Reprinted from the 1/22/99 edition of the Christian Science Monitor
Pro bono legal work-what's fair?
Regarding, "Should lawyers be required to work for free?" (Jan 13): What an interesting about-face is being executed by the general public, as reflected in the issue of mandated pro bono (free) legal services being considered by the Colorado Supreme Court.
For years the public has vilified attorneys. Now the public cries out for enforced labor by the legal profession, and the courts follow the mob by bowing to social popularity more often than exercising independent judgement.
Enforced pro bono work deprives an attorney of the traditional right to refuse a case in which he does not believe.
From my experience in a private law practice for more than 30 years, I have observed that pro bono work is performed by the vast majority of attorneys in private practices. Often this is at the request of a community leader, such as a local minister. Or it comes about by serving on a charitable board or acting as counsel, without pay, for a community endeavor.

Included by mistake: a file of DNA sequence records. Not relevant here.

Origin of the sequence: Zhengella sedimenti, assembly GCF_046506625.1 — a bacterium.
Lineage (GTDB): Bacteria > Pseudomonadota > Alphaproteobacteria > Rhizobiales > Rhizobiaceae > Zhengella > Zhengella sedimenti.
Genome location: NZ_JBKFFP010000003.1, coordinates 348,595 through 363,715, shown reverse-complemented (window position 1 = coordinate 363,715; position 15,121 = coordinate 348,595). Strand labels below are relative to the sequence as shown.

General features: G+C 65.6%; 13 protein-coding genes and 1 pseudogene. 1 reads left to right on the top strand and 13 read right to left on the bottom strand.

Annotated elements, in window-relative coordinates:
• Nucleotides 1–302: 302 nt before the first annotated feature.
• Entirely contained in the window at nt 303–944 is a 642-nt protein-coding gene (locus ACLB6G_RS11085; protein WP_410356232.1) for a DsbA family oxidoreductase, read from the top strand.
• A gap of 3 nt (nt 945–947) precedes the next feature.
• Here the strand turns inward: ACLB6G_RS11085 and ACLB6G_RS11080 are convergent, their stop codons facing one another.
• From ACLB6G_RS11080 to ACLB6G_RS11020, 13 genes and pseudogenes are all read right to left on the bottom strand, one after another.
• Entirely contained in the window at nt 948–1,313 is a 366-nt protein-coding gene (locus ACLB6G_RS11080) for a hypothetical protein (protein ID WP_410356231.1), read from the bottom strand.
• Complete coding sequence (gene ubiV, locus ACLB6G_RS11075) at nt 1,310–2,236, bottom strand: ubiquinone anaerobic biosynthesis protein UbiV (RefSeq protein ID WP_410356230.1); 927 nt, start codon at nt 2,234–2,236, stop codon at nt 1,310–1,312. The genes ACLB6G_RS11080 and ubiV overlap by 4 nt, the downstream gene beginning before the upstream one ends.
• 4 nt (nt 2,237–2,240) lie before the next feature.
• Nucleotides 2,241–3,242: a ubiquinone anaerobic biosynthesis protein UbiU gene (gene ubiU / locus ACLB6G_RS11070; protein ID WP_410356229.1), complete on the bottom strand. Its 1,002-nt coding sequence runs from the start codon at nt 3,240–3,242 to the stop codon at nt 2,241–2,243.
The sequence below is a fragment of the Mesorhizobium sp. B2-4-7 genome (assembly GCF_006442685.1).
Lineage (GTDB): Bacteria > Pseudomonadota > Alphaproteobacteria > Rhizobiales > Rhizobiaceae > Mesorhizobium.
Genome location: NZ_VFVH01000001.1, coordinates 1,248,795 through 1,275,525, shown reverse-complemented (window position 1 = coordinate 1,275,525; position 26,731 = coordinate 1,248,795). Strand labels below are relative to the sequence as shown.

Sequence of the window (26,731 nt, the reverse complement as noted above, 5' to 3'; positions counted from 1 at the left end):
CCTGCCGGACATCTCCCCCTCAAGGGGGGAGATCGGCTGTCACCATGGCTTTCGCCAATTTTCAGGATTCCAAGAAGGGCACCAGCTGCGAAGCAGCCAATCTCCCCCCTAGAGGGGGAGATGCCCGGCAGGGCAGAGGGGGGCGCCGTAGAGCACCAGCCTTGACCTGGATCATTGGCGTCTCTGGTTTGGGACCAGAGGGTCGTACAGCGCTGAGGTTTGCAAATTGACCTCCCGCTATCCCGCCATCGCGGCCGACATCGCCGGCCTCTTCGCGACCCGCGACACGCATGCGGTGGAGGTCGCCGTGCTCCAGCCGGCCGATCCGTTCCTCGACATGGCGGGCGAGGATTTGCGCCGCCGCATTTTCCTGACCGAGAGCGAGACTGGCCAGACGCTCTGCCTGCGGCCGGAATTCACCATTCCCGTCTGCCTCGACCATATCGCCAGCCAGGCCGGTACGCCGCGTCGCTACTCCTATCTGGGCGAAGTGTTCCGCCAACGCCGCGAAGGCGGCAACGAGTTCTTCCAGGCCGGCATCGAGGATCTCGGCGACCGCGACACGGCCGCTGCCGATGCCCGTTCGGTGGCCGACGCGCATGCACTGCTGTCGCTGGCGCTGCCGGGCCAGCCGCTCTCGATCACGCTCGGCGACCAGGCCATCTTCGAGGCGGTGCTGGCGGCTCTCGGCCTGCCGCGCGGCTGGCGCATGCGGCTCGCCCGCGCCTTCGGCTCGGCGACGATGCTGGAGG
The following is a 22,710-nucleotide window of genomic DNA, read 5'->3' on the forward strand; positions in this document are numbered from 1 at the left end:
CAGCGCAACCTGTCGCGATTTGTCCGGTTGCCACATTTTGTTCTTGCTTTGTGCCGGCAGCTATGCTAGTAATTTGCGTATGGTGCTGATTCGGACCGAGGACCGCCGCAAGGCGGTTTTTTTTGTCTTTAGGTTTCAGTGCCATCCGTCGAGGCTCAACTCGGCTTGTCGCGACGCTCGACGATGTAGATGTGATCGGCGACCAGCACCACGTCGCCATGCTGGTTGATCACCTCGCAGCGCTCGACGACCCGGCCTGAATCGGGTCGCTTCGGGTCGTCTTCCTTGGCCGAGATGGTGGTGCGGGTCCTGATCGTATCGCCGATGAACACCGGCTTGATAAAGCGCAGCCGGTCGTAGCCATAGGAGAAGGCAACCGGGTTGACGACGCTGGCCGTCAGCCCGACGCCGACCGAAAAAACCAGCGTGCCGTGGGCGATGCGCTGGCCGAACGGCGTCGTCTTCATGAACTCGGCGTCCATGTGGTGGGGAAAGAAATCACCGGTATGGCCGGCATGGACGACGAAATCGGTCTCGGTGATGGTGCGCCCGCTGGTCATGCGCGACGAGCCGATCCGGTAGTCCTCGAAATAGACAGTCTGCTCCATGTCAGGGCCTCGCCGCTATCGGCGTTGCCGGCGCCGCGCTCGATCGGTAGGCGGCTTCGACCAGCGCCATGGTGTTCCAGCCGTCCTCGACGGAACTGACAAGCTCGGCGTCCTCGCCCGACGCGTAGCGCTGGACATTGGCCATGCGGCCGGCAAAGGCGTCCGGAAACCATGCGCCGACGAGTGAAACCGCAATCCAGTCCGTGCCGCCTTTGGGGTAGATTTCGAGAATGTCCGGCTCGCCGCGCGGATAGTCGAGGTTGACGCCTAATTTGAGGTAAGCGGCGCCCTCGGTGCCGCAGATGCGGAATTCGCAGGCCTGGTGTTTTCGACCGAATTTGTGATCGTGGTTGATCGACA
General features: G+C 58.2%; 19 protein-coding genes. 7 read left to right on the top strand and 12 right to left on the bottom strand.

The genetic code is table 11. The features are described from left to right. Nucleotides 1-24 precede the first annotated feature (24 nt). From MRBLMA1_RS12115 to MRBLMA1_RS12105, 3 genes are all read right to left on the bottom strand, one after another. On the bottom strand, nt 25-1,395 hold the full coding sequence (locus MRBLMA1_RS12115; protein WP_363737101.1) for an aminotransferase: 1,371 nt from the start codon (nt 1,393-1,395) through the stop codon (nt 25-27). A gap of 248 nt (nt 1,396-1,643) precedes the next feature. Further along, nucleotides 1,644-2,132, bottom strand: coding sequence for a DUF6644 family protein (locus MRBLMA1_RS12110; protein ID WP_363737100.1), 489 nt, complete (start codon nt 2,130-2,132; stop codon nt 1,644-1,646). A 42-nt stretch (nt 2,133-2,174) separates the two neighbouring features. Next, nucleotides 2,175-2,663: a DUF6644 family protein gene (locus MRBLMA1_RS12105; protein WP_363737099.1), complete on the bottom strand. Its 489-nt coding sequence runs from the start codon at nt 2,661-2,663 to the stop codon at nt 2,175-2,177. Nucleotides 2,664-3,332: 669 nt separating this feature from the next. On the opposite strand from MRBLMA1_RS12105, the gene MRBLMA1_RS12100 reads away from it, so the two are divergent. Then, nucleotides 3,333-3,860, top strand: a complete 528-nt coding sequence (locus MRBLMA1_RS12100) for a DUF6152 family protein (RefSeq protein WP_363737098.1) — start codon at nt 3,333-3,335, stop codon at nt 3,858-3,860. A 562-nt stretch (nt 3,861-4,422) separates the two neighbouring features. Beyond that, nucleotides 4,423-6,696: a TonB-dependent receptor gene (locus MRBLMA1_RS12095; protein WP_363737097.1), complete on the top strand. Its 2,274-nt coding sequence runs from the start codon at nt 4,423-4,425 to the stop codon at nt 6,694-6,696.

Why shift the burden which society has created (of offering pro bono legal services) from society to the attorneys? Let society pay for its principles by diverting a small portion of its tax dollars to fund the various Legal Aid Societies to use their finite resources to identify and serve those that are truly in need of free services.
Another idea would be to offer attorneys tax credits for volunteering time for free legal services.
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